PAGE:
Throughout the story, whenever a relative threatens to marry another relative, Úrsula warns them of the genetic defects that could result from incest, specifically a baby being born with the tail of a pig. When she and her first cousin José Arcadio Buendía decide they want to marry, they are warned about a child from an incestuous union generations before who was born with a tail of a pig and who died when they attempted to cut the tail off. Despite the specter of a pig-tailed child, many generations of Buendías are tempted towards incest, although they largely avoid it: adopted siblings marry, but not biological ones. Aunts and nephews find themselves attracted to one another, but they don’t consummate their attraction. Men father children with prostitutes, but not their wives who are their relatives. Only when Amaranta Úrsula sleeps with her nephew Aureliano (whom she doesn’t know to be her nephew) is a child born with the tail of a pig. Though the couple assumes that the child’s deformity can be corrected with modern surgery, his fate is sealed, and he is eaten alive by red ants while his father is mourning his mother who died in childbirth.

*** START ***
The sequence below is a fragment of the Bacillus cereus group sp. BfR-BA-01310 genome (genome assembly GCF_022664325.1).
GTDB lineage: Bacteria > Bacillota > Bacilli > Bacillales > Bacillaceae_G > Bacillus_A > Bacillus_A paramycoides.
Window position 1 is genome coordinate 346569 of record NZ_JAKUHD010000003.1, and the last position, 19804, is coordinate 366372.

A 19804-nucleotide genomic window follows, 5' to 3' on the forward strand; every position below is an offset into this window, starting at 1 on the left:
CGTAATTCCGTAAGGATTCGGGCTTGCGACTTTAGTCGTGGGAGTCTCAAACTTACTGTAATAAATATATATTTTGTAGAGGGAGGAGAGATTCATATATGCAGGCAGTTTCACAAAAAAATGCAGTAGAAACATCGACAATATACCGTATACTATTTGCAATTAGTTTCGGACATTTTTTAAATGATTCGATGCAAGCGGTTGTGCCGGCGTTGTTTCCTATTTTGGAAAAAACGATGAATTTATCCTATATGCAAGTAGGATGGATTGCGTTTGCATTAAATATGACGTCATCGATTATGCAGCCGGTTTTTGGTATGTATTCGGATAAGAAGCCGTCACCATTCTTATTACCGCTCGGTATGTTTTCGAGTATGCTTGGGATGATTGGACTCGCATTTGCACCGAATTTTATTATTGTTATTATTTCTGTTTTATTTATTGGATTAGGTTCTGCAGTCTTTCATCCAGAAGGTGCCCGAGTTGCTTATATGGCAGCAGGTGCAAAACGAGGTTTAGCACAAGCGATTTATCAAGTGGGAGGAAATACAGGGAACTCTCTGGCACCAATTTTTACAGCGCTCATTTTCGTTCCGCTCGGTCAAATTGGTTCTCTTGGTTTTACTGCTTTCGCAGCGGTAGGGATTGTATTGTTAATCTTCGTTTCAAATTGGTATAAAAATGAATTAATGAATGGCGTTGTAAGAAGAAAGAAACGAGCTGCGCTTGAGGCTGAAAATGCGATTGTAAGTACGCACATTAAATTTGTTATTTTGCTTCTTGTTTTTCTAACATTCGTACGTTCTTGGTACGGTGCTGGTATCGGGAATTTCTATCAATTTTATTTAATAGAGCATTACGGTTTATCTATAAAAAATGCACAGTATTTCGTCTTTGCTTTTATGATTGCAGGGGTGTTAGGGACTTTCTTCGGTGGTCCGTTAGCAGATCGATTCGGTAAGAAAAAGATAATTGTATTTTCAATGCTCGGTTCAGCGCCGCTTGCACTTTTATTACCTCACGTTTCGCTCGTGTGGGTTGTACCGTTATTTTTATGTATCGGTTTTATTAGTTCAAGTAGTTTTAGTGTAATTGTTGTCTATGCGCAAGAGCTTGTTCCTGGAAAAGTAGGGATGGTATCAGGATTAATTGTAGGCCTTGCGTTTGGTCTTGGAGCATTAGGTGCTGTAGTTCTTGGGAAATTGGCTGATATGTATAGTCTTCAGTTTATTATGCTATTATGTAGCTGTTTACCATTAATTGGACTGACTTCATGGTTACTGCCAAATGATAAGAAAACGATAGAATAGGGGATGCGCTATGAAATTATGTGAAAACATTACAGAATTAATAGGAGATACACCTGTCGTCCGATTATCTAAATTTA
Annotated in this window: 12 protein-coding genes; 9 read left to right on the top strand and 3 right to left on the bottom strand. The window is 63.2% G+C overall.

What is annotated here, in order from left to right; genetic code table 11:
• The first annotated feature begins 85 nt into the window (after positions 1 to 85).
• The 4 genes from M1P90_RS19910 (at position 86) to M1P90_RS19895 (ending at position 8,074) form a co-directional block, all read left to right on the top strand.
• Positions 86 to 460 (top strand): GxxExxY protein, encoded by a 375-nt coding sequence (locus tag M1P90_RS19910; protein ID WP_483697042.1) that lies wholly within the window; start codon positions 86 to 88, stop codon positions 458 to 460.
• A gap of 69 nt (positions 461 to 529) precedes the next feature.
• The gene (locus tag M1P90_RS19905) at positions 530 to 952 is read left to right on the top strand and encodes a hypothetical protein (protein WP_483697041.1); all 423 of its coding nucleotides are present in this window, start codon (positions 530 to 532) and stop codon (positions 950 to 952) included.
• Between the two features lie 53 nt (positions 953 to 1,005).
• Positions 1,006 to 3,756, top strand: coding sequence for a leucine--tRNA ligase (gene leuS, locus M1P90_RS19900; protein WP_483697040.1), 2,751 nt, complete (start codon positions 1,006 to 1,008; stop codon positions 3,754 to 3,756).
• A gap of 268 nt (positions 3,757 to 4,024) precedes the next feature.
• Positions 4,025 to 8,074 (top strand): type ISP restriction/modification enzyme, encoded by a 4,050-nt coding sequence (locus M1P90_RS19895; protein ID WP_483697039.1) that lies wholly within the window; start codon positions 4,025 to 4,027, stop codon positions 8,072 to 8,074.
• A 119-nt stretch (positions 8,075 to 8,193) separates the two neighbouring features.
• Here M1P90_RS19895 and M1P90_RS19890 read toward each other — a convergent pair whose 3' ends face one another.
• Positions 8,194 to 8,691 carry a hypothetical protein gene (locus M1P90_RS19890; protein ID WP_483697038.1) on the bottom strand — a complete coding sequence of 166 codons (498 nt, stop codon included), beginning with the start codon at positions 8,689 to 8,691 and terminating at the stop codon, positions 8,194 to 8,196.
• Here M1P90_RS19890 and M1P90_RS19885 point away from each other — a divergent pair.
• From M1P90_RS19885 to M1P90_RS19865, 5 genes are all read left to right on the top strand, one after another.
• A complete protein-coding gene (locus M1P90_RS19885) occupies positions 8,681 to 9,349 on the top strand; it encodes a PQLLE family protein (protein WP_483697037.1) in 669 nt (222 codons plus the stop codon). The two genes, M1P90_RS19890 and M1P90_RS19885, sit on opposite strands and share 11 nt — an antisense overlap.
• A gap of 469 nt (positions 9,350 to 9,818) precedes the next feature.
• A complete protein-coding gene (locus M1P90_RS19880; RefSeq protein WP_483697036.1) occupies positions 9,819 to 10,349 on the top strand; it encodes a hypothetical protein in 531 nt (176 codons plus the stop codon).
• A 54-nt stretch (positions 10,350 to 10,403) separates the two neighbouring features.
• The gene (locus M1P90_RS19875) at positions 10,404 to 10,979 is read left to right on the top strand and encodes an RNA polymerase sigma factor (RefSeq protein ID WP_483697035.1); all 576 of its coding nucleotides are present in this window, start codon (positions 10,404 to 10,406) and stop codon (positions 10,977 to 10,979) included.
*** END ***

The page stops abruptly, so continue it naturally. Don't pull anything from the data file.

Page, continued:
Tail of a Pig Quotes in One Hundred Years of Solitude
They were afraid that those two healthy products of two races that had interbred over the centuries would suffer the shame of breeding iguanas. There had already been a horrible precedent. An aunt of Úrsula’s, married to an uncle of José Arcadio Buendía, had a son who went through life wearing loose, baggy trousers and who bled to death after having lived forty-two years in the purest state of virginity, for he had been born and had grown up with a cartilaginous tail in the shape of a corkscrew and with a small tuft of hair on the tip. A pig’s tail that was never to be seen by any woman and that cost him his life when a butcher friend did him the favor of chopping it off with his cleaver. José Arcadio Buendía, with the whimsy of his nineteen years, resolved the problem with a single phrase: “I don’t care if I have piglets as long as they can talk.”